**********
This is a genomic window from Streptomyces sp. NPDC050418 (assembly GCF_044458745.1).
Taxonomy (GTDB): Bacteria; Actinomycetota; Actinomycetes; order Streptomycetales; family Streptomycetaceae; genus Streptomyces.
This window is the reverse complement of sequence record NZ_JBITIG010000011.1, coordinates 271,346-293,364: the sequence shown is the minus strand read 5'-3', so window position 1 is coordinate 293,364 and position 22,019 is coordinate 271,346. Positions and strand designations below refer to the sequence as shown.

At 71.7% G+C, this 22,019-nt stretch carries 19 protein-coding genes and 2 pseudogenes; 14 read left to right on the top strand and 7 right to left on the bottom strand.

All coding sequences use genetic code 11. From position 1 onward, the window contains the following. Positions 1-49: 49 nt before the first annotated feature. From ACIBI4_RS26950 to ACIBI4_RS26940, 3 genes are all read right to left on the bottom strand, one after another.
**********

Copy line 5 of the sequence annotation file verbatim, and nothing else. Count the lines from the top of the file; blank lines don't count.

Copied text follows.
All coding sequences use genetic code 11. From position 1 onward, the window contains the following. Positions 1-49: 49 nt before the first annotated feature. From ACIBI4_RS26950 to ACIBI4_RS26940, 3 genes are all read right to left on the bottom strand, one after another.